Tens of thousands of divers in Illinois are arrested every year for driving under the influence and, sometimes, arrests occur at sobriety, or DUI, checkpoints where law enforcement will stop motorists looking for signs of impairment. It is important to understand your rights if you are arrested at an Illinois DUI checkpoint.
The law requires that an officer have probable cause to make a traffic stop, however, sobriety checkpoints are an exception to the search and seizure provisions of the U.S. Constitution because the dangers of drunk driving outweigh the degree of intrusion. Therefore, you may be stopped at a DUI checkpoint without probable cause in Illinois.
What Can I Expect at a Sobriety Checkpoint?
When a vehicle is stopped an officer will approach the driver and ask a few questions. A lot can be gleaned from a conversation – slurred speech, glassy eyes, or the smell of alcohol on the breath may lead to an officer to suspect that a driver may be impaired at which time he or she may ask the driver to perform field sobriety tests.
Of course, drivers stopped at sobriety checkpoints may refuse to speak with law enforcement officers, opting to keep their windows rolled up, but if an officer suspects that a driver is impaired for any number of other reasons, the driver may still be asked to perform field sobriety tests.
Do I have to take a Field Sobriety Test?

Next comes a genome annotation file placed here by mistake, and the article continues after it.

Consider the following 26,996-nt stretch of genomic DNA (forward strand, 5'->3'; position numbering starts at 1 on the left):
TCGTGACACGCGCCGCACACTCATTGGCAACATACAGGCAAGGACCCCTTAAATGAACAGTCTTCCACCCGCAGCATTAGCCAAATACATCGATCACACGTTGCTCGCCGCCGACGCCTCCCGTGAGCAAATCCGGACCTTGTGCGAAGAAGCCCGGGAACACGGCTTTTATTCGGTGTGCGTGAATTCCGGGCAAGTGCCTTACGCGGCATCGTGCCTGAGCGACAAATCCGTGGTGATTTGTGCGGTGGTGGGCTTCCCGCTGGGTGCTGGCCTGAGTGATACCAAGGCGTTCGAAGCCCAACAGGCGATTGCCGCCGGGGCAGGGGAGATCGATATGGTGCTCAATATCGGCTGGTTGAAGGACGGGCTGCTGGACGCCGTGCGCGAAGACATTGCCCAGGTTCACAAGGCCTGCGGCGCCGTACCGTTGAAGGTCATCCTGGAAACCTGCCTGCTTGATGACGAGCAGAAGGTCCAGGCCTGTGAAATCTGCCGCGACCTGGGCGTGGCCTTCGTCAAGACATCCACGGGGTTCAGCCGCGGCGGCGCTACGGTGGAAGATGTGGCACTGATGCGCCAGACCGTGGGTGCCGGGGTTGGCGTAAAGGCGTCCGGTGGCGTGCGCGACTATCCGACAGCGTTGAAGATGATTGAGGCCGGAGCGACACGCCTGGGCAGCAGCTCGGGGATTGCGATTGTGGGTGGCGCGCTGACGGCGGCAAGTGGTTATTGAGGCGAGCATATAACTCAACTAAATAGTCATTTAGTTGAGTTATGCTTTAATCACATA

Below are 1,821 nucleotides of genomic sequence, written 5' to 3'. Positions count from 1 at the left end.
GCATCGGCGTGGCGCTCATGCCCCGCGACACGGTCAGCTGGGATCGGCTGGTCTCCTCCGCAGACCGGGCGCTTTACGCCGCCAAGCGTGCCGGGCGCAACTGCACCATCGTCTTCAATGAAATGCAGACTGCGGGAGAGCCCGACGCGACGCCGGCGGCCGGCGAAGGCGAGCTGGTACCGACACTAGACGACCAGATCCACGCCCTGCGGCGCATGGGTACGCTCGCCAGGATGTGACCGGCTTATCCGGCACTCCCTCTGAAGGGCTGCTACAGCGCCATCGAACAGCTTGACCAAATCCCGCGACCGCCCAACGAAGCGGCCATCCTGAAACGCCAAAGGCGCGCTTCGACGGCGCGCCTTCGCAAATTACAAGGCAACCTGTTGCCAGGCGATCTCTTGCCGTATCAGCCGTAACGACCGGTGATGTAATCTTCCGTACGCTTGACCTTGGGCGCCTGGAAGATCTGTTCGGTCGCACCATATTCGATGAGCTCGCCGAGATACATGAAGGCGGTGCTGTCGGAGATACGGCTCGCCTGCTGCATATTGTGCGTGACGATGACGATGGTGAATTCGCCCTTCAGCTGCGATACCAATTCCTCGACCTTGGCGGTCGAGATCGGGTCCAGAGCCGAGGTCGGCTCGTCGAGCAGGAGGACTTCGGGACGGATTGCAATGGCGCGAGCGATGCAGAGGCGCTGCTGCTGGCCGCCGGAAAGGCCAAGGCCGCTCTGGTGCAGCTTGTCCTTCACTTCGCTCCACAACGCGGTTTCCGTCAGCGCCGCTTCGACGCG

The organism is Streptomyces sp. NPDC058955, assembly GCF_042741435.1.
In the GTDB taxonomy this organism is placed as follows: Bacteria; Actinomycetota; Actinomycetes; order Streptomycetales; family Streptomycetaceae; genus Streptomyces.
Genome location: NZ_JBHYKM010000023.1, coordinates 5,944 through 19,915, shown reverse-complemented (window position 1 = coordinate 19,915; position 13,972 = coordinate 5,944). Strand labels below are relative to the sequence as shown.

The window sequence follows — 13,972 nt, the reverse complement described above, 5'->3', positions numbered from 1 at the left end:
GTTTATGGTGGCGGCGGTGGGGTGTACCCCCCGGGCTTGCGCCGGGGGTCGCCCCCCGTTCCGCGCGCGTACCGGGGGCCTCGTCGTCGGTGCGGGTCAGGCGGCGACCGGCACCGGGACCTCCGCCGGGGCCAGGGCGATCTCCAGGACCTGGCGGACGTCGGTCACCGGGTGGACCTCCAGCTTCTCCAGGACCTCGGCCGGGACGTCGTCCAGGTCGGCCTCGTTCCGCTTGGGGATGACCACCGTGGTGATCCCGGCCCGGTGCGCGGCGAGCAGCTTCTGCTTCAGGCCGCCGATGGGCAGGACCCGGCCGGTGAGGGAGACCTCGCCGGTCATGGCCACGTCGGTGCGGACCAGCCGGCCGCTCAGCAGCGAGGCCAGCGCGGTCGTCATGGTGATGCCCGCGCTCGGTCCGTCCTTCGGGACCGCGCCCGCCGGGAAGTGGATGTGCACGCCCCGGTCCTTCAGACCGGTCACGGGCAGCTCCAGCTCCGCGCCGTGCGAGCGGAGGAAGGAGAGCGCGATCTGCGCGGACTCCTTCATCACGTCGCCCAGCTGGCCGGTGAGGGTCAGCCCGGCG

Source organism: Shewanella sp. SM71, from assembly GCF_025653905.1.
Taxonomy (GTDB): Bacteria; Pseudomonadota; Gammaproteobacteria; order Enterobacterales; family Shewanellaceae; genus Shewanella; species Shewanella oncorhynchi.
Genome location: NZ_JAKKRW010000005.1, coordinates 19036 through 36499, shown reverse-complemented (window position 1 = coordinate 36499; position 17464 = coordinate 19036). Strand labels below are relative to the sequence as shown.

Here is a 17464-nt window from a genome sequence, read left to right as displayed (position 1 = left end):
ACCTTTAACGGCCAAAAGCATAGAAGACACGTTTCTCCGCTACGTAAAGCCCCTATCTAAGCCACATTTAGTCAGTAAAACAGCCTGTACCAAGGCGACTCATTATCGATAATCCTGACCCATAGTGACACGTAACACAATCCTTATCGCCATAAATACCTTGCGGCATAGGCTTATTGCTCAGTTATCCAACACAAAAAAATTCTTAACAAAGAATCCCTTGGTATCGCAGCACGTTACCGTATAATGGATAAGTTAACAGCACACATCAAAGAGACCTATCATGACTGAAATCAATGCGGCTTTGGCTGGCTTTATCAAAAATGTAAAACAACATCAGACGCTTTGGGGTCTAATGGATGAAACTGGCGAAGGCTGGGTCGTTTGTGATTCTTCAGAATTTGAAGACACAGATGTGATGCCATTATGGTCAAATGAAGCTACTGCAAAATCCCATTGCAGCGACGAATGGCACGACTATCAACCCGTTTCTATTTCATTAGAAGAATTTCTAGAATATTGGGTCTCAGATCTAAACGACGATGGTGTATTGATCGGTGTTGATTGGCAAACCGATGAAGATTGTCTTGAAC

Common field sobriety tests include walk and turn tests, one leg stand tests, horizontal gaze nystagmus (HGN) or other tests to determine if a driver is impaired. A driver may be asked to undergo a breathalyzer test to determine their blood alcohol content (BAC).
Drivers may refuse to take field sobriety tests without penalty. Typically if a stop has progressed to the point of asking a perform field sobriety tests, its likely an effort to gather more evidence of DUI which can be used in court.
However, refusing to take a breathalyzer can result in an automatic suspension of driving privileges. Under Illinois implied consent law, any person operating a motor vehicle is deemed to have given consent to chemical testing for the presence of drugs or alcohol. Refusing a test can range in license suspension ranging from 1 to 3 years and the refusal can be used against a defendant in a criminal DUI case.
Contact an Illinois DUI Checkpoint Arrest Lawyer
As the New Year rings in, Illinois law enforcement officers will be on the lookout for impaired drivers. Drivers are encouraged to take advantage of ride share opportunities and public transportation or have a designated driver when traveling home from holiday festivities. If you are arrested for Illinois DUI, it is important to seek the help of an experienced DUI criminal defense attorney who can defend you against the charges you face – having an experienced DUI defense lawyer at your side can make all the difference for your case. Contact the Law Offices of Ronald L. Bell & Associates PC. for assistance at 847-495-6000.